Horror Writers Association Blog

Mental Health Awareness Month [ 5 ]

Depictions of Mental Health in Fiction by Edward P. Cardillo

Depictions of Mental Health in Fiction by Edward P. Cardillo

The Importance of Getting It Right

“It’s okay, officers. I’ve got this.” Dr. Max Power, psychologist, cocked his shotgun as the police surrounding the dilapidated house parted, deferring to the hostage negotiator. He strolled up to the front door, opened it, and entered the house.

In the living room, he found the serial killer watching the live news coverage of the standoff, with a knife to a woman’s throat. “Back off! I’ll kill her! I swear!”

“Take it easy,” said Dr. Power. “I’m here to help.”

The serial killer pulled at his scraggly hair with his free hand. “It’s the

13 Reasons Horror Should Put On A Happy Face by Nzondi

13 Reasons Horror Should Put On A Happy Face by Nzondi

Horror & Urban Fantasy Literature’s Effect on Health Awareness

In Heath Ledger’s Oscar-winning performance in his portrayal of Batman’s most notorious villain in The Dark Knight, he said, “As you know, madness is like gravity … all it takes is a little push.”

The film, the actor and real life, orchestrated a cacophony that sends a chill up my spine to this very day. When I used to run the ScHoFan Critique Group in the Greater Los Angeles Writers Society, I remember a time when I introduced a story with a suicide narrative. It was then that I learned …

Out of the Darkness: A Conversation by Lee Murray and Dave Jeffery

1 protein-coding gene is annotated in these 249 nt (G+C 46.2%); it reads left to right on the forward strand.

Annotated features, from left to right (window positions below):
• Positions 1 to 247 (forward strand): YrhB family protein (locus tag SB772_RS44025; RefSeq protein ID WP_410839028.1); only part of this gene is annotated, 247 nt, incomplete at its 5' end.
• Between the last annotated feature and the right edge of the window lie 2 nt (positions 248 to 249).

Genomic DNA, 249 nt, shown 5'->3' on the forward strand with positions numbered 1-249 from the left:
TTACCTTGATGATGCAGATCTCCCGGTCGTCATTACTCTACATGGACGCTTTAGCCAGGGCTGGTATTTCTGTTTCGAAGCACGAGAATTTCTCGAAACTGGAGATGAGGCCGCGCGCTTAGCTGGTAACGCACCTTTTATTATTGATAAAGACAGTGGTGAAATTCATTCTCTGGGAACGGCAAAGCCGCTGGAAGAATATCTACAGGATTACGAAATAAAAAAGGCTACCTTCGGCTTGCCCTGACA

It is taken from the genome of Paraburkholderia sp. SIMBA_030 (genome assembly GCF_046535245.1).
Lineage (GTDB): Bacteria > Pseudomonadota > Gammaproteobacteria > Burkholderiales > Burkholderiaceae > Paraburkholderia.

Out of the Darkness: A Conversation by Lee Murray and Dave Jeffery

Lee Murray: I write horror. I also suffer from anxiety and sporadically from depression. Most of the time, I’ve managed to keep this to myself, but, in recent years, I’ve tried to be more open with friends and family about my mental health. The interesting thing is, in doing that I learned that a lot of my horror colleagues are also pacing to and from at the ramparts checking for danger or engaged in all-out battles with kaiju of epic proportions. Was it time to open a discussion about horror writing and mental health? I consulted my friend, Forever Man

This Is All of Us by Mark Matthews

This Is All of Us by Mark Matthews

“Humans, as a rule, don’t like mad people unless they are good at painting, and only then once they are dead.” ~Matt Haig, the Humans.

If it’s true that some of the greatest horror fiction comes from the deepest personal pain, that the torment of the writer weaves itself into fiction, then Horror, the way it shines a light on the darkest parts of humanity, is in a unique position to look at mental health.

Throughout the month of May, the Horror Writers Association will be honoring Mental Health Awareness Month. The HWA is providing a downloadable list of resources …

The HWA Supports Mental Health Awareness Month

The Horror Writers Association is pleased to announce a new program to show support to those in the horror community and beyond facing mental health issues or helping friends and family members who are.

You are not alone. No matter how dark or haunted the house may seem a light is always on in the window.

Mental health issues affect people of any age, gender, or ethnicity—and in any profession. Writers are no exception. Spending as much time in isolation while working as writers do, though, it can be easy to feel cut off or alone, especially when struggling with …

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